Maria Fumai Dietrich, 28, who recently graduated with a Master of Arts in Public Leadership from LTSP, said the program has two tracks of study – social work or business combined with theological education “with the intent that those graduating from it will take into their field – whether it’s in social work, business or nonprofit management – a sense of how their faith plays a role in their job.”
“It was totally groundbreaking, and nothing else like it existed anywhere else,” said Dietrich, whose husband studied to become a pastor at LTSP. “One of the really wonderful things about the program is that it included studies at Temple University. The seminary is not assuming any expertise in business or social work – although a number people on the staff and faculty have experience in those areas.”
Dietrich, of Haddon Heights, N.J., said one of the things that sets LTSP apart from other institutions is the accessibility of the staff and faulty to students.
“As a new student, you don’t fall through the cracks,” said Dietrich, who lived in family housing on campus with her husband prior to enrolling in the MAPL program. “There are so many people looking out for you and ways to get involved and stay connected to your community. A number of students face huge opposition [from their family] to come to school to study to become a pastor.”
Dietrich said many students leave knowing that they will not make much money in the future and will carry a huge academic debt.
“There is a lot that goes into attending seminary outside of the academics and just the fact that the community is so supportive of each other, really is very magical,” Dietrich said. “I feel like it’s one of the seminary’s best assets.”
Dietrich said LTSP recognized that the church doesn’t have the employment capacity it did 50 years ago.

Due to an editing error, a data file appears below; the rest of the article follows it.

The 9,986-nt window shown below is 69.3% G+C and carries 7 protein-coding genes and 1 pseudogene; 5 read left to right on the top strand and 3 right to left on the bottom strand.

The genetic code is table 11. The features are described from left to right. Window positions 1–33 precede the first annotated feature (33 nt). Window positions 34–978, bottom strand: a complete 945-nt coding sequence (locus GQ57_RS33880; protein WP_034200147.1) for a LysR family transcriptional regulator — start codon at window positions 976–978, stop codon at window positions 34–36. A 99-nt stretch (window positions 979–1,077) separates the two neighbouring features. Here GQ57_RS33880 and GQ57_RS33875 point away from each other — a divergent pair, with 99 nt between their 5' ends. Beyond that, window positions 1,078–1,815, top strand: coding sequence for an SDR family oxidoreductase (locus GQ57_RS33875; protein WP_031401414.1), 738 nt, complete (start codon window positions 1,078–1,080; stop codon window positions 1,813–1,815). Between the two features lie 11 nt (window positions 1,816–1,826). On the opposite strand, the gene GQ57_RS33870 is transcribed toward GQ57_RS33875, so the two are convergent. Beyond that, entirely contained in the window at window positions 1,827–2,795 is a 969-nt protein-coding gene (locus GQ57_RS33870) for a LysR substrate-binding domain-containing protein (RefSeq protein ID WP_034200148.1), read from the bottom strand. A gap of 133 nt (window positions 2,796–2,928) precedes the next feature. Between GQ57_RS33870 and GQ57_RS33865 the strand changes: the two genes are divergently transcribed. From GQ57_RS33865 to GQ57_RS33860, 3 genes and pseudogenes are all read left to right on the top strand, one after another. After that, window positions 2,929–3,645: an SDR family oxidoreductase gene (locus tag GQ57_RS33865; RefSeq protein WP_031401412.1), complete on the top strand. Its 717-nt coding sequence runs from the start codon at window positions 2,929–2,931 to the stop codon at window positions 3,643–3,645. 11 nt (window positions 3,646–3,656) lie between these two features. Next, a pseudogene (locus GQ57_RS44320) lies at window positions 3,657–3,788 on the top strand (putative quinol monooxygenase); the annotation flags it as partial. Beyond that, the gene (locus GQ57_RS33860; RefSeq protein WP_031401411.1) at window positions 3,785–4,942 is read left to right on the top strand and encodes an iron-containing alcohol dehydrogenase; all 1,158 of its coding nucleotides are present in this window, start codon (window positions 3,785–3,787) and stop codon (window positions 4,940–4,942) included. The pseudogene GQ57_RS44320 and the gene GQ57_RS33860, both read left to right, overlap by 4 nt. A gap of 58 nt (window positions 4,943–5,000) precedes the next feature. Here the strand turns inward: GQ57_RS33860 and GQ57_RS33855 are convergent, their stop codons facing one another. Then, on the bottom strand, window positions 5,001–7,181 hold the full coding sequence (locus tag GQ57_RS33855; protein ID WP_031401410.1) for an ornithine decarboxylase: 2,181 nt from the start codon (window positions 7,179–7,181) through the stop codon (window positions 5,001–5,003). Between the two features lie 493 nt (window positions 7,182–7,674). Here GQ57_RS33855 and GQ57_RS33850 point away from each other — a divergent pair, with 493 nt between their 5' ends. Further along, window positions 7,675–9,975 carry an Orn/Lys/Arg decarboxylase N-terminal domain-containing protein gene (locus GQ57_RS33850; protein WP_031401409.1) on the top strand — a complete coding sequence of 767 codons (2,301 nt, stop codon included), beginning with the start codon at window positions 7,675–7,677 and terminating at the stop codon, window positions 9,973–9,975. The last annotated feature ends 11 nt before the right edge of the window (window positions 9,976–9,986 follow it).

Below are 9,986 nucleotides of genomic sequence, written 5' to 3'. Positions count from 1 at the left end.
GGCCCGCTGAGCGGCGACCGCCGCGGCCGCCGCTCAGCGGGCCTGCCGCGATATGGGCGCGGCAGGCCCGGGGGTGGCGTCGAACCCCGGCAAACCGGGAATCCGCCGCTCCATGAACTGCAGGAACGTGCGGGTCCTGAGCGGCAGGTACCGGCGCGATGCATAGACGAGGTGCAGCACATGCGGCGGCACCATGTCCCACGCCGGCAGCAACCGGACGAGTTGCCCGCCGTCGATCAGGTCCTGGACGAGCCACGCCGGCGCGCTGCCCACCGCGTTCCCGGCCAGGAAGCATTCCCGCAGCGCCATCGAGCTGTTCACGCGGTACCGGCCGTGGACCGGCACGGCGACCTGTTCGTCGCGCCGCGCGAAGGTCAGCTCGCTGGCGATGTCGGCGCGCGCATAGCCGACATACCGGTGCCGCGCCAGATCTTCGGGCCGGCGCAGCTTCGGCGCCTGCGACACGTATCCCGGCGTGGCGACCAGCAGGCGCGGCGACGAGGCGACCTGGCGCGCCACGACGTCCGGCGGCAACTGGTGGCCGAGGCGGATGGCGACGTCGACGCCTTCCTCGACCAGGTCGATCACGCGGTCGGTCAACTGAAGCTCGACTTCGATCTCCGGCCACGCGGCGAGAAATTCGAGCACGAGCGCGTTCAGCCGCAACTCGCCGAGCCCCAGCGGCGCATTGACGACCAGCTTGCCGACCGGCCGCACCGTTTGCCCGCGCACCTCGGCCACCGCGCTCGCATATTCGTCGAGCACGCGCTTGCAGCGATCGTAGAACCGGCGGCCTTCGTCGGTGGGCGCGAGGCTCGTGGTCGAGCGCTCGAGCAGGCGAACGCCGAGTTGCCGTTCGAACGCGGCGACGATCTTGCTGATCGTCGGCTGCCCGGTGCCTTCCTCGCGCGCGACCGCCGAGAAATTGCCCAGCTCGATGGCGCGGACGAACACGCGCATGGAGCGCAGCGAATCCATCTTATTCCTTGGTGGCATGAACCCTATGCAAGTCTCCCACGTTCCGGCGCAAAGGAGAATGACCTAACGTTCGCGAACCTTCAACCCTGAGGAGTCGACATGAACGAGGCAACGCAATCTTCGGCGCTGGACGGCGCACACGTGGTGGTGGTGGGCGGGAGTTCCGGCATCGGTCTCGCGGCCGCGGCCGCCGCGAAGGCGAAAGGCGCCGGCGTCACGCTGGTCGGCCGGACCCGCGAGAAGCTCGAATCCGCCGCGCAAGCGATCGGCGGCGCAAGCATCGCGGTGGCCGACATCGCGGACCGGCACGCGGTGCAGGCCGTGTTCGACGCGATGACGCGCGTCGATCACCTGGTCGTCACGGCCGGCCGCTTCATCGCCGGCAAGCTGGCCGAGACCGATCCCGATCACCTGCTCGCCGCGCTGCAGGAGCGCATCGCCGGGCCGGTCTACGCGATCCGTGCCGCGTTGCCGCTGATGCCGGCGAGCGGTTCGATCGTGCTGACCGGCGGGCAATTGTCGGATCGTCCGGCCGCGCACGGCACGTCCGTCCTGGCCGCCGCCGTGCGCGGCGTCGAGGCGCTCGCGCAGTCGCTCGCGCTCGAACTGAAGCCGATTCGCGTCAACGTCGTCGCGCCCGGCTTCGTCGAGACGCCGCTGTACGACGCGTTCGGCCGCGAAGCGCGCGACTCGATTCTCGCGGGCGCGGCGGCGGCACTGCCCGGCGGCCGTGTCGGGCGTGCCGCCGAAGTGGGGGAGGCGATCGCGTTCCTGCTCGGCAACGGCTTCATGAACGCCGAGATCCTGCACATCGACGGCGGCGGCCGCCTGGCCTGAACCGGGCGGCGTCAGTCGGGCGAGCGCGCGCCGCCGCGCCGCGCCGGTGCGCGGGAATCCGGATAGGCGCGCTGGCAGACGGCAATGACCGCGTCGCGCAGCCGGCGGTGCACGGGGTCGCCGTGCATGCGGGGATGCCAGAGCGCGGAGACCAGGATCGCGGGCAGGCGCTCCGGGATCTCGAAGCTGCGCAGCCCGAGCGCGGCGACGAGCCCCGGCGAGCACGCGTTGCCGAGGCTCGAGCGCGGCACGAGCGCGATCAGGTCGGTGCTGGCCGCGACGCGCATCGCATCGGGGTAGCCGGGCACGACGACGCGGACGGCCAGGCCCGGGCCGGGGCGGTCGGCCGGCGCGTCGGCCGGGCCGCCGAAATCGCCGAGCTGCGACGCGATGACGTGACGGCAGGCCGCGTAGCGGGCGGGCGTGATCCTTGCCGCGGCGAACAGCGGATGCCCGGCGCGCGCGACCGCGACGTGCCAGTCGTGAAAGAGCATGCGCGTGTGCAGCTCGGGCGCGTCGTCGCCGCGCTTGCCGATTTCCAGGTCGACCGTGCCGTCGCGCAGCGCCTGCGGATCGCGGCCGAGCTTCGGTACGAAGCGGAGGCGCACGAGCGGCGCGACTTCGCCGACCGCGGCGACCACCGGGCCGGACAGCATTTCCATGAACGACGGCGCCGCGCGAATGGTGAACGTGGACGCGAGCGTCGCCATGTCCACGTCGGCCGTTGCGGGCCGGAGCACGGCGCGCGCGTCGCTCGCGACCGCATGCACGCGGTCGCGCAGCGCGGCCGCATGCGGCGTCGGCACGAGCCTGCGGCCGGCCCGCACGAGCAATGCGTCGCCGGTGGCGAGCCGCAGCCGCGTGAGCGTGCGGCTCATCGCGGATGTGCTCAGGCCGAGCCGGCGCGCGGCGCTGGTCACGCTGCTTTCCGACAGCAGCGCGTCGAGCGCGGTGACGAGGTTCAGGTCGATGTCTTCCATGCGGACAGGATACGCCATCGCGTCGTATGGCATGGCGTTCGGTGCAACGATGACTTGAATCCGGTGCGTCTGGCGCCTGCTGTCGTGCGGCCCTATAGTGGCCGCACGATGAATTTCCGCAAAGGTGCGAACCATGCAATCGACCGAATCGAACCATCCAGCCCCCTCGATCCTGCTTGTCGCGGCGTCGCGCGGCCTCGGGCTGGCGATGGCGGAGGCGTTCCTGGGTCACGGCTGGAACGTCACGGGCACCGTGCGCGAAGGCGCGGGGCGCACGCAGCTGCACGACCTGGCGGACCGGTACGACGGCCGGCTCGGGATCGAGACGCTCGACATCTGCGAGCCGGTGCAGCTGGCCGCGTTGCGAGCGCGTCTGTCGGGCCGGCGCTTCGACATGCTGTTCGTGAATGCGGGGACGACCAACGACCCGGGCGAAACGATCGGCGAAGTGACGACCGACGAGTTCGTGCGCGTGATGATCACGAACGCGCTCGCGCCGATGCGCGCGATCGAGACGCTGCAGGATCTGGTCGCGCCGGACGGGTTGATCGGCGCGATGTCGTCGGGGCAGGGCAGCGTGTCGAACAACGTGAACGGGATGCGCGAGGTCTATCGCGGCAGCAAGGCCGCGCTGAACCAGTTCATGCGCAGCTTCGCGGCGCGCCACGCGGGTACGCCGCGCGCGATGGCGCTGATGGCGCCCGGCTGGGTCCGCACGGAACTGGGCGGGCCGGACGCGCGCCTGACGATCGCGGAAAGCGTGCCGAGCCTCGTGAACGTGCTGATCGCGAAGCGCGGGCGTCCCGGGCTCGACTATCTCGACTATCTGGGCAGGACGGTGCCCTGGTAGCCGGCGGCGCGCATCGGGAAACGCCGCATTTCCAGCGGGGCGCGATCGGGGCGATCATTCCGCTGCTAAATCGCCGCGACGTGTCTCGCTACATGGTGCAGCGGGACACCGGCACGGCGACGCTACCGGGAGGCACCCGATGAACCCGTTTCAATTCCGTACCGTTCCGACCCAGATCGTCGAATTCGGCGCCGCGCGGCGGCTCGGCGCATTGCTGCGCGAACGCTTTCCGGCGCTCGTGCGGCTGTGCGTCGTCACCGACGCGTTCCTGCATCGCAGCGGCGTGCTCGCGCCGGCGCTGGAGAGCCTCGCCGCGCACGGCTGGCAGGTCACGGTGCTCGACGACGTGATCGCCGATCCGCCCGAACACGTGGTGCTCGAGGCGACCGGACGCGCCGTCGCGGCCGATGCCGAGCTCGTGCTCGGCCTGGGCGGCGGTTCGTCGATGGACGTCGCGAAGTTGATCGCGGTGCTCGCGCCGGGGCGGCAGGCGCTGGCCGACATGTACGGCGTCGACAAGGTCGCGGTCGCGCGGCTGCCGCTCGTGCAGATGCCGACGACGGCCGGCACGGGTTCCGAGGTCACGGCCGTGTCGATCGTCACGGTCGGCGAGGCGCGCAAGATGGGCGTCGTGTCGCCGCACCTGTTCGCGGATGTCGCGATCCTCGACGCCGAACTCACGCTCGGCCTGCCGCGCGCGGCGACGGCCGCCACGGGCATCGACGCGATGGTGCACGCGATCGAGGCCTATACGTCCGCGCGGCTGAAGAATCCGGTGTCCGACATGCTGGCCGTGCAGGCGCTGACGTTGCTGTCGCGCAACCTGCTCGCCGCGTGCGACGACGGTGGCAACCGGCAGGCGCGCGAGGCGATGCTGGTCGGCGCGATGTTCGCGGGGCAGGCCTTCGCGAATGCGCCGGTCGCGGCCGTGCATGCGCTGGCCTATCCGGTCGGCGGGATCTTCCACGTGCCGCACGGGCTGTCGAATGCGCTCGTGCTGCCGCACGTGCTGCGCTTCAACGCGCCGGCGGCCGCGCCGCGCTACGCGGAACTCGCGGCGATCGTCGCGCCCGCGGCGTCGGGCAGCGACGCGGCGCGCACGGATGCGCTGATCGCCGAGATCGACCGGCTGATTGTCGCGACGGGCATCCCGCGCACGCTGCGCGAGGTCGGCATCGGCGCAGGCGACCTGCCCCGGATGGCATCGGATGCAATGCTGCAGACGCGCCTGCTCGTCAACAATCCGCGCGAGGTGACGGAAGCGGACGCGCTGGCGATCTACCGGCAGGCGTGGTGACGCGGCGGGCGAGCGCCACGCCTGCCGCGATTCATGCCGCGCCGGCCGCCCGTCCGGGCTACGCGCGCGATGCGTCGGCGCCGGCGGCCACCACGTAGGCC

“The seminary is at the forefront of defining what theological education is going to look like for pastors because they are recognizing that the times have changed and the industry they are preparing professionals to enter has evolved,” Dietrich said.
She said the seminary works very hard at making sure tuition is affordable, adding that the seminary is really focused on “eliminating barriers for students.”
Burkat said one of the goals of this year’s “Moving Forward in Faith” banquet in October will be on raising funds for student scholarships, with a goal of $10 million by 2015.
Karen Sease, 27, who is a current student at LTSP, said many churches are facing financial difficulties now.
“It is a challenging time for the church,” said Sease, who grew up in Columbia, S.C. “I think the seminary sees itself as really integral to forming church leaders who can adapt to the changing context that the church finds itself in.”
Sease, who is studying to become a pastor, said too often Christians get caught up in their disagreements. She said the diversity at LTSP allows people to recognize what we have in common.
“I think our propose as Christians is to walk beside one another, be in relationship to each other as we serve the poor, the needy, the homeless, the hungry, those in prison – knowing that those we seek to serve are real people and not simply a problem to be fixed,” Sease said.
Krey, president of LTSP, said he was “not overly worried” about the future of the church. After all he said, “It is God’s church, not ours.”
Krey said that as LTSP continues moving forward in faith, the seminary will continue its vision of “preparing public leaders for faithful, dynamic, multicultural, multidenominational, bold ministry.”
Burkat added: “I am continually impressed by the graduating students and the integrity, compassion, courage and faithful witness they bring to their vocations as a result of the quality of education and mentoring they received at LTSP. We are truly moving forward in faith.”